The summer after my senior year, Andrew moved across the street from where I lived. He invited me and a bunch of friends over for dinner for the first time. Hours before dinner, my sister called with completely unanticipated news: Bob had received a pastoral position in Minnesota and they were moving.

I cried. They were going to live and die in New Jersey, remember? And I would be there for some of it. Not to mention, I laughed through my tears, I finally found a New Jersey guy!

Soon after, I left Los Angeles and eventually did live with my sister and her family in Minnesota for two months, which is when Andrew and I started a long-distance dating relationship. He came to visit me there and after meeting my brother-in-law, Bob, began calling him once or twice a week for counsel ("Without consultation, plans are frustrated, But with many counselors they succeed." Proverbs 15:22 ).

Eventually, Andrew and I got married. Andrew had a job offer in Washington, D.C. and the state of Washington. Our counselors encouraged Andrew to pursue the job that would best suit his talents, since we already knew that there were good churches in both locations. And so Andrew accepted a position as a systems engineer with Motorola, and we moved to Snohomish, WA, despite our longings to return to family. We decided to make it a priority to be able to visit family in New Jersey, where both our parents lived, Minnesota, where my sister was, and California, where my brothers were. As time went on, we continued to bring our desire to live near family before the Lord, expecting Him either to change it or fulfill it.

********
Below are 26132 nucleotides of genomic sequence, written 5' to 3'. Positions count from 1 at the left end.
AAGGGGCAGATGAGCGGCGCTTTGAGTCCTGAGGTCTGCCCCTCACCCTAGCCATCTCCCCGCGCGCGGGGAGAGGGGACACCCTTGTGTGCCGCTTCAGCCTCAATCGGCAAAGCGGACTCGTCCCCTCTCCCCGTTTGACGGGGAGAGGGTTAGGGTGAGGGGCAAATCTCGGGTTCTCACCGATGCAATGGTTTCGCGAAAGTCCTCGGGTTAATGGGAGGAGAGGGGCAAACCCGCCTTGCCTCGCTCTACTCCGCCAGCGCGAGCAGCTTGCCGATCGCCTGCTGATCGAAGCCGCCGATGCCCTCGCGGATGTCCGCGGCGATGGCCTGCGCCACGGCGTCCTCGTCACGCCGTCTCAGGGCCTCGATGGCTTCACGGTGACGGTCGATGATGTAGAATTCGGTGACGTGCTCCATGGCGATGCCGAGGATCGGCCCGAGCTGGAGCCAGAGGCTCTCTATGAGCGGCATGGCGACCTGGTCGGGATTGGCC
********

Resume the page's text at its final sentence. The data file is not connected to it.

Then, this past January, A.J., turned two. I wondered what the Lord would do, because it basically meant the end, or at least a huge reduction of us travelling to visit family, since A.J.'s plane fare would not be free anymore. If we lived in Minnesota, both sets of our parents' plane rides would be reduced to two hours instead of six and we could potentially even drive the 19 hours to New Jersey once in awhile.

This past November, Bob called Andrew. They needed more men, more leaders for their growing church. He asked Andrew to join them.

Free to Go!

After three-and-a-half years living in Washington, the Lord has fulfilled our ever-growing desire to move specifically to Minnesota. In July, Andrew's boss gave him the go-ahead to work from home, even from Minnesota! We could leave any time we felt like.

And so I prayed that if the Lord, indeed, willed for us to move to Minnesota, that He would make it easy and fast, so that Andrew wouldn't have to worry about anything, considering all that he's so recently gone through with cancer. Here are the ways in which He has answered exceedingly and abundantly more than we asked or imagined (Eph. 3) so far: